Despite the overwhelming support for the protests, 69 per cent of respondents said they were satisfied with their lives and optimistic of the future. The nation has nearly full employment and has seen 40 million people move into its definition of 'middle class' in the past decade.
But since registering 7.5 per cent economic growth in 2010, Brazil's expansion slipped to just 0.9 per cent last year. While Brazil has largely buffered itself from the global financial crisis on the back of domestic consumer spending, those who bought heavily on credit in recent years are stretched thin.
Inflation is ticking up and Brazil has a high cost of living, in large part because of government inefficiency in improving basic infrastructure such as roads, ports, railways and airports. That makes it more costly to produce goods and move them to consumers.
Brazilians also pay more taxes than any nation outside the developing world — 36 per cent of gross domestic product.
For those sick of woeful health care, education, transportation and security, heavy spending on the Confederations Cup and the World Cup to follow have added to dissatisfaction. Brazil's World Cup will be the most expensive yet, with the government spending more than $13 billion.
At the watershed demonstration 17 June in Sao Paulo, protesters shocked themselves by amassing tens of thousands of people for the first time in two decades. Dentist Sandra Amalfe marched with her 16-year-old daughter and echoed the complaints of many: “We need better education, hospitals and security — not billions spent on the World Cup.”
The protests originally began as a way of expressing opposition to bus and subway fare increases, then became a laundry list of complaints over high taxes, poor services and World Cup spending, before coalescing in recent days around the issue of corruption that many believe contributes to those woes.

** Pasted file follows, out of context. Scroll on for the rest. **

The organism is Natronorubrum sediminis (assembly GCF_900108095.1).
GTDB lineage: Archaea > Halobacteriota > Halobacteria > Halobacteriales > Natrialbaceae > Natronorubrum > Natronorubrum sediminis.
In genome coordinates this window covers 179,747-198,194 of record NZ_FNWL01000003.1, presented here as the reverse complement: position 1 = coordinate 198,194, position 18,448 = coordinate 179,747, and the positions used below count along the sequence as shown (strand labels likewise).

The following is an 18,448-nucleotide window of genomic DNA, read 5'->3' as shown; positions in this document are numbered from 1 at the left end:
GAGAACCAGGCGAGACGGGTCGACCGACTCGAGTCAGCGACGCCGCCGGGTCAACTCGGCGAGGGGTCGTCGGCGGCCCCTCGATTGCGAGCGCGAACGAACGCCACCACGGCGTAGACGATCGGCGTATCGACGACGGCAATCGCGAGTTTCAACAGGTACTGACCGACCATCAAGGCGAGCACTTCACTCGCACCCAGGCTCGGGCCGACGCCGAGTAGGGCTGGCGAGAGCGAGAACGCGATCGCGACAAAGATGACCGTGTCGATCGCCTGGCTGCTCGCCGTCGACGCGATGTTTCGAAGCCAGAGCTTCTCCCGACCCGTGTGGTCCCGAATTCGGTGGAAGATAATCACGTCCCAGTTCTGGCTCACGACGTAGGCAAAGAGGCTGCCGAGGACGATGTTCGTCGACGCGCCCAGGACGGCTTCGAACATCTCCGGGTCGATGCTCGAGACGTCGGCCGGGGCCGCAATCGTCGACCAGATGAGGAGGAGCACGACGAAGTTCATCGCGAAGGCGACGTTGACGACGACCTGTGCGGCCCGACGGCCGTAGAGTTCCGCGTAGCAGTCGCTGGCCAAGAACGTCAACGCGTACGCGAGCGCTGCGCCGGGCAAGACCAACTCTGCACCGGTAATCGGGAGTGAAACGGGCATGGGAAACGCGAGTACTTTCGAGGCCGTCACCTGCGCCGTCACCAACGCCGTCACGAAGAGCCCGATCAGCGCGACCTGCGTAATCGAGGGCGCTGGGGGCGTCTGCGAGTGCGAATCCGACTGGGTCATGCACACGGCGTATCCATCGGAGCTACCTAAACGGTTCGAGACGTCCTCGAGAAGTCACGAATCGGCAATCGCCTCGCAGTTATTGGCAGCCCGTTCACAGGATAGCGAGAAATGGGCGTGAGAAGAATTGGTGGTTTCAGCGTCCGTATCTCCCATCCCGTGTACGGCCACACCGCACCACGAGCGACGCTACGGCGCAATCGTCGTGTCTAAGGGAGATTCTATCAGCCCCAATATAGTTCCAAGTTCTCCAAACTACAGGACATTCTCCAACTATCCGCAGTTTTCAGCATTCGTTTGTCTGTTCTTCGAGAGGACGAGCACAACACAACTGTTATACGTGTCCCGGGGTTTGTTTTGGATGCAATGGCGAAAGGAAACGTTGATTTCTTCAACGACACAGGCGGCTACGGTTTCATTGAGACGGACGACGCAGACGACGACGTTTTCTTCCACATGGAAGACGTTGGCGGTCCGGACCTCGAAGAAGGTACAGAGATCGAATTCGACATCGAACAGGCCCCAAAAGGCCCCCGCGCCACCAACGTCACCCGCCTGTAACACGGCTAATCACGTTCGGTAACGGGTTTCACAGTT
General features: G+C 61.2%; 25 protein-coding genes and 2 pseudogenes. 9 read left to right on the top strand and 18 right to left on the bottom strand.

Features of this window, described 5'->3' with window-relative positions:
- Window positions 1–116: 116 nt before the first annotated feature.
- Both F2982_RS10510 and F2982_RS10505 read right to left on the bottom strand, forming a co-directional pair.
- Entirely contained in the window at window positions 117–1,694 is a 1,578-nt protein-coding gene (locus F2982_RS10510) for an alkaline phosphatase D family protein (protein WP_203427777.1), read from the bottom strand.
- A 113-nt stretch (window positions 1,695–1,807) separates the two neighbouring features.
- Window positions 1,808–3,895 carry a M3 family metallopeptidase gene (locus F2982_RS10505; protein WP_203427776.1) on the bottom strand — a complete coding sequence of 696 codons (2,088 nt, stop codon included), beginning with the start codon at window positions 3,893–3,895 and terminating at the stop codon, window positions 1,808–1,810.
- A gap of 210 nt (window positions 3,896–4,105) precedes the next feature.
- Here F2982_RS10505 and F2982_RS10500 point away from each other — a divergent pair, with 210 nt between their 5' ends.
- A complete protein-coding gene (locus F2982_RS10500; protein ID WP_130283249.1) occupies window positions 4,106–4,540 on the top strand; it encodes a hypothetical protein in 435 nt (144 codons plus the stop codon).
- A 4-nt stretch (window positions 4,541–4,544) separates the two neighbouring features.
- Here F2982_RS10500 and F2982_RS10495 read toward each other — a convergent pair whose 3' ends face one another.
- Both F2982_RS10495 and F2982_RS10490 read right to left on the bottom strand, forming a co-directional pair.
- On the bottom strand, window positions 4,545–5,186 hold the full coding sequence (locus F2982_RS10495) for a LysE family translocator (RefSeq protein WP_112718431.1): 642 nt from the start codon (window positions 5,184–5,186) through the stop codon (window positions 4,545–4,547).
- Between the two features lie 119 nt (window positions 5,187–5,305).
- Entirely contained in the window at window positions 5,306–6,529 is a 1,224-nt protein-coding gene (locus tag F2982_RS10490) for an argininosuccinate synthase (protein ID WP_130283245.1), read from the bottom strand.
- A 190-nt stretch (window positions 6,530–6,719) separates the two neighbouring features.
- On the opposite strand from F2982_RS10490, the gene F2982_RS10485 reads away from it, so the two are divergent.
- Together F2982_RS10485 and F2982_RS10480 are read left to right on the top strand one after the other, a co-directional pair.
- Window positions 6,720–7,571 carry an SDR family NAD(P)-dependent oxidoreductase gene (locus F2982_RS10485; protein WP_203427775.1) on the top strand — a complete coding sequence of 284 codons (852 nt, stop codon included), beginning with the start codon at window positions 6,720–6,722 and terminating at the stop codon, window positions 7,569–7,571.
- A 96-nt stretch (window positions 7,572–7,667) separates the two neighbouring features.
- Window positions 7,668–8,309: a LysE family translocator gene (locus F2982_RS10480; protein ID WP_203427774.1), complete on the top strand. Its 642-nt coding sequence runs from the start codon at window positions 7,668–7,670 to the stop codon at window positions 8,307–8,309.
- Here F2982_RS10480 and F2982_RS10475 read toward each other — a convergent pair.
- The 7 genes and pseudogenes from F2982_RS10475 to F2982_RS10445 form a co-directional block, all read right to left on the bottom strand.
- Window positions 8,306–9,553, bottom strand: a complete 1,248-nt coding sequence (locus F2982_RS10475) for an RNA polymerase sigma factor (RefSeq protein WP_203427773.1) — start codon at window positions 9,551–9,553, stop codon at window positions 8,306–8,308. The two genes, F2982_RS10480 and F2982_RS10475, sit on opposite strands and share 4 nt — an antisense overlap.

Many protesters were not appeased by a prime-time television address Friday night by President Dilma Rousseff, who said peaceful demonstrations were welcome and emphasized that she would not condone corruption. She said she would meet with movement leaders, if any could be located from the as-yet leaderless masses, and create a plan to improve urban transportation and use oil royalties for investments in education — both recycled plans that have been put forth in some fashion before.
“Dilma is underestimating the resolve of the people on the corruption issue,” said Mayara Fernandes, a medical student who took part in a march in Sao Paulo. “She talked and talked and said nothing. Nobody can take the corruption of this country anymore.”
On Saturday, protesters denounced legislation before congress that would limit the power of federal prosecutors to investigate crimes, a move many fear would hinder attempts to jail corrupt politicians.
Federal prosecutors were behind the investigation into the biggest corruption case in Brazil's history, the “mensalao” cash-for-votes scheme that came to light in 2005 and involved top aides of former President Luiz Inacio Lula da Silva buying off members of congress to vote for their legislation.
Last year, Brazil's Supreme Court convicted two dozen people in the case, which was hailed as a watershed moment in the country's fight against corruption. But the defendants have yet to be jailed because of appeals, a delay that has enraged Brazilians.
“It was good Dilma spoke, but this movement has moved too far, there was not much she could really say,” said Victoria Villela, a 21-year-old university student in the Sao Paulo protest. “All my friends were talking on Facebook about how she said nothing that satisfied them. I think the protests are going to continue for a long time and the crowds will still be huge.”